If you want to buy a property but aren’t sure what’s out there, here are the 5 most popular options …

Up to this point in your life I’m willing to guess that buying a home is probably by far the most expensive purchase you’ve ever been involved in.

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If you want to buy a property but aren’t sure what’s out there, here are the 5 most popular options …

Moreover, this won’t be an immediate purchase, you will be legally (and financially) bound to your purchase for many years to come.

This means it is absolutely essential that before you commit to any financial outlay, you choose the type of property that is most suitable for you.

Here are the first 3 of the 5 most popular options for you to consider.

1. Freehold

This is one of the most common types of ownership and the one you are likely to be most familiar with. Owning the ‘freehold’ means that you are the sole owner of both the property and the land it sits on. That ownership is indefinite and you are in control of how it is used but you will also be liable for all maintenance and repairs.

2. Leasehold

If you purchase the leasehold of a property it essentially means that you do not own the land the property sits on and, therefore, that you’ll be leasing the property from the freeholder. Most commonly leasehold properties tend to be flats rather than houses and a builder or company will own the freehold.

Leasehold properties are subject to a lease which means that there will usually more restrictions on what you can do with your property once you’ve bought it. You will be liable to pay ground rent to the freeholder and a service charge to a management company for the upkeep of the property.

However, if you do own the leasehold it may be possible for you to purchase the freehold in the future.

3. Right to buy

This option is only available if you are currently renting a property from the council. It allows tenants who have had a public sector landlord for at least three years to opt to buy the home at a discounted price.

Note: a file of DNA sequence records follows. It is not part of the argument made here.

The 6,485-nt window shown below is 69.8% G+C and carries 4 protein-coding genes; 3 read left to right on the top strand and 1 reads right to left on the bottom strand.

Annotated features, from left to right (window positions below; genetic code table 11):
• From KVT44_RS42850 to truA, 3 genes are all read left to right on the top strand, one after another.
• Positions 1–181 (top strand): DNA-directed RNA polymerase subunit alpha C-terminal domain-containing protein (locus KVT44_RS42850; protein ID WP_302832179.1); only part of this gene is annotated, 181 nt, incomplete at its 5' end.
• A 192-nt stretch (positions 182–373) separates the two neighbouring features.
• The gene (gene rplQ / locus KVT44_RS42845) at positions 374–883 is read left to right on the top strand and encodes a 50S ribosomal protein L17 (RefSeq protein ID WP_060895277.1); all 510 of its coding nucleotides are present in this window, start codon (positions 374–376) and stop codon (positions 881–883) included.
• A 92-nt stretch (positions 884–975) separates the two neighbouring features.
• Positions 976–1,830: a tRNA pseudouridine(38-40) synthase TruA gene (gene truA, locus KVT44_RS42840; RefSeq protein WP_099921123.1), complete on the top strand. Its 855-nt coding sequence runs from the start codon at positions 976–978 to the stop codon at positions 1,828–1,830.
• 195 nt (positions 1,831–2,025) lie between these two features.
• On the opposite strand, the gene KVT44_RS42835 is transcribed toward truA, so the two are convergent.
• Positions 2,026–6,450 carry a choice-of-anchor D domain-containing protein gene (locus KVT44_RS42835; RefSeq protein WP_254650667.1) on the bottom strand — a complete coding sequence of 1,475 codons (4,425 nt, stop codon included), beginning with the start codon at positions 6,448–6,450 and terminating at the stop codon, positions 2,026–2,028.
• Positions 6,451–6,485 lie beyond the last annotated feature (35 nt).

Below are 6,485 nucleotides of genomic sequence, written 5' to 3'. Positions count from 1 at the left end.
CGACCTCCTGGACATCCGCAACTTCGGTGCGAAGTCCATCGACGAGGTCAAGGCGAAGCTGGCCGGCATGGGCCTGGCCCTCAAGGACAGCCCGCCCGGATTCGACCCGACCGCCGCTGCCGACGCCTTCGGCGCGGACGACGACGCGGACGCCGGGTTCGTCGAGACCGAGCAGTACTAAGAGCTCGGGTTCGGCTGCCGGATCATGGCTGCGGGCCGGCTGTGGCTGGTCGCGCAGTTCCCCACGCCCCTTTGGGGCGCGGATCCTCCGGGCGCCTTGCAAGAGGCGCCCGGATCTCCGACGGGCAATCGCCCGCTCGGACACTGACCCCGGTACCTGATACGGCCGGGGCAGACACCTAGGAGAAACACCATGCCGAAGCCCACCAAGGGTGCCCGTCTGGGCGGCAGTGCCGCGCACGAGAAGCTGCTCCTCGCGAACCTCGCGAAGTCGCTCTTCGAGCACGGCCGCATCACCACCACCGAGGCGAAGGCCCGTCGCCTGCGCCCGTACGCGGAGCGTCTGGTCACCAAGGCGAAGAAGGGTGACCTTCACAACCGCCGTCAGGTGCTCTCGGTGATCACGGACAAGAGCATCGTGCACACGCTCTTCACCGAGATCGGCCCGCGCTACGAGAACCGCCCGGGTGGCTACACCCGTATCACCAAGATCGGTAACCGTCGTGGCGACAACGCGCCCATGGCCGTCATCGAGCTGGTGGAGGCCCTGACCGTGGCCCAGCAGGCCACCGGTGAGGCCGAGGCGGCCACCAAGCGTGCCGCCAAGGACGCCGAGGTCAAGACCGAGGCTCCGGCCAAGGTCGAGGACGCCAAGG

If you qualify for right to buy, the discount you are entitled to will vary depending on:

  • How long you have been living there
  • How much the property is worth
  • Whether the property is a house or flat

With regards to securing a mortgage, some lenders may allow you to use the discount as a deposit.

It’s also important to note that if you sell the property within the discount period, you will have to pay a proportion of the discount back to the council and if you decide to sell the property within ten years of purchasing it you will have to offer the property back to the council first before you try to sell it on the open market or to a private seller. However, after ten years of owning the property you are free to sell it on with no restrictions.

Next week we will share (and explain) options 4 and 5 but if you would like any help with a potential purchase or have any questions about buying or selling your home, please email Michael Likupe at michael.likupe@keebles.com or call Michael on 0113 399 3408.

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